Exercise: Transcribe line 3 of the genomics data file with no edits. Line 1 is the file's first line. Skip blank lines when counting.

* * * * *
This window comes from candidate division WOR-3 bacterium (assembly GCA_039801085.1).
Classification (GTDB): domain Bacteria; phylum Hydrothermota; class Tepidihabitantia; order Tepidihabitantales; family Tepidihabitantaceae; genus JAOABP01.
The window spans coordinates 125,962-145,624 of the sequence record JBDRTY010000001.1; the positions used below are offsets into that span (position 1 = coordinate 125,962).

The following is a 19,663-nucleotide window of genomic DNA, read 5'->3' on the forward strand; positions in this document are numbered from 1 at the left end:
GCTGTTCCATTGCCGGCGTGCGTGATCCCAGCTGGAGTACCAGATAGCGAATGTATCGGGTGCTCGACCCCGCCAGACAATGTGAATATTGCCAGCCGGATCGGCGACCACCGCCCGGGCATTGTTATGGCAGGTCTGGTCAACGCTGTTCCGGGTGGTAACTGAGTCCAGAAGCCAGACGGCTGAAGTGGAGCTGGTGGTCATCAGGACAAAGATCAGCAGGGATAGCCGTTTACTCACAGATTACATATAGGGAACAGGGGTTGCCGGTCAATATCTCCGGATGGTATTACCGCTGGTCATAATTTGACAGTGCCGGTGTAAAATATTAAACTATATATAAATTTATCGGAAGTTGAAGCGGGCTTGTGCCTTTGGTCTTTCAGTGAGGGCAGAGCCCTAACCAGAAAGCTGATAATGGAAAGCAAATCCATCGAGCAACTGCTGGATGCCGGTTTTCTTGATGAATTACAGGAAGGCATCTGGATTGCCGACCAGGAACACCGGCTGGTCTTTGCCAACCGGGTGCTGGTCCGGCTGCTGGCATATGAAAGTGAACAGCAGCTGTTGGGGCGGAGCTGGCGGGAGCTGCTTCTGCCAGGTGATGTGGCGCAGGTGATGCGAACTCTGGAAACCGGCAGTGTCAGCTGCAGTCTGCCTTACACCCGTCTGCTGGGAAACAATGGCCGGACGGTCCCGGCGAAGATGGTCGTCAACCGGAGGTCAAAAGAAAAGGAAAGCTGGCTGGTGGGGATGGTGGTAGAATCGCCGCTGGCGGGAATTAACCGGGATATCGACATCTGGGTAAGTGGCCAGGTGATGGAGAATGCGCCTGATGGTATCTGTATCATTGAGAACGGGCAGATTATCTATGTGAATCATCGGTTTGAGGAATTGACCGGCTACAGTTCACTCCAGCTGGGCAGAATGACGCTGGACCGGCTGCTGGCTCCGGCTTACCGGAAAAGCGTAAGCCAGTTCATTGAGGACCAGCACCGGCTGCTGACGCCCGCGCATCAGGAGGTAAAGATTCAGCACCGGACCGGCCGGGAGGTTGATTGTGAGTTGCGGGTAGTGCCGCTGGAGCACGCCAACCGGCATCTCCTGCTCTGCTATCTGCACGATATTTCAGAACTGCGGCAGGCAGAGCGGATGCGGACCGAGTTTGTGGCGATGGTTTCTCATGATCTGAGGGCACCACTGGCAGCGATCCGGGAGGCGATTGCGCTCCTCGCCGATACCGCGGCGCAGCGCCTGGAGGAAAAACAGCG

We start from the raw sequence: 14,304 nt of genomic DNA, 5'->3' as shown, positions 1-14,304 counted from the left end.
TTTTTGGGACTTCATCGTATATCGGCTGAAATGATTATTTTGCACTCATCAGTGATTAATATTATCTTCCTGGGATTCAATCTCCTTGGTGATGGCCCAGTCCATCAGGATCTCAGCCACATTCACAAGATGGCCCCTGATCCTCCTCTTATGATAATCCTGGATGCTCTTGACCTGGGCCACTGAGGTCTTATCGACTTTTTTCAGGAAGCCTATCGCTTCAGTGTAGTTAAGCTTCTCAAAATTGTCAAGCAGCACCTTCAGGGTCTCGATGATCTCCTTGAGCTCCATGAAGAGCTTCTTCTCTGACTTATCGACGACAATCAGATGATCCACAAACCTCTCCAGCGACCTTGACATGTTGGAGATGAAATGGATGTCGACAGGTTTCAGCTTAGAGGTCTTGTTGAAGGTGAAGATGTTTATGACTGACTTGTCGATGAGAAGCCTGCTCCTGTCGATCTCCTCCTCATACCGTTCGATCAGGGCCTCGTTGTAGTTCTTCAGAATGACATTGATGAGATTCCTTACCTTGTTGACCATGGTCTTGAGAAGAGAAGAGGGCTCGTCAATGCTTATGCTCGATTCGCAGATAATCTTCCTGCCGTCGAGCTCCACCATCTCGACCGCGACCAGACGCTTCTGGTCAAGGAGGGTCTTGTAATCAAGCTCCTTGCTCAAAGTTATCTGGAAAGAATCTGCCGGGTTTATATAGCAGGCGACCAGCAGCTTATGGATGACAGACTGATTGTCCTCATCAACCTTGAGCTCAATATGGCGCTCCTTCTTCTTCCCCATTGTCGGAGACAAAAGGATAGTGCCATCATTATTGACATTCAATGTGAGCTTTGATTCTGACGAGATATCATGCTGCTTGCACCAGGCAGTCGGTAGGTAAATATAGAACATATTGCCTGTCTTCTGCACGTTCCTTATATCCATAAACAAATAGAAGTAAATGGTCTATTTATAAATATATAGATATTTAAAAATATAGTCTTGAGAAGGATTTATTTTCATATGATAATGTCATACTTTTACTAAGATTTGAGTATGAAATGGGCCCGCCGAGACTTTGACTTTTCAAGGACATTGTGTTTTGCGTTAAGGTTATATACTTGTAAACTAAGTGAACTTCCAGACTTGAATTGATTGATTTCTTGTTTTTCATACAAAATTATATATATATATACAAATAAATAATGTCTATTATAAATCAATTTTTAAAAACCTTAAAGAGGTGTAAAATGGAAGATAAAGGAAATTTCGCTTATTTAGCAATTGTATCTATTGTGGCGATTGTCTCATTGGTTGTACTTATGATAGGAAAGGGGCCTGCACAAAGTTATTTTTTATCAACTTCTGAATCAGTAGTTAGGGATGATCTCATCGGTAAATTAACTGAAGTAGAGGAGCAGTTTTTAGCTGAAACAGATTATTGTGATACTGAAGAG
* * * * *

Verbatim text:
The window spans coordinates 125,962-145,624 of the sequence record JBDRTY010000001.1; the positions used below are offsets into that span (position 1 = coordinate 125,962).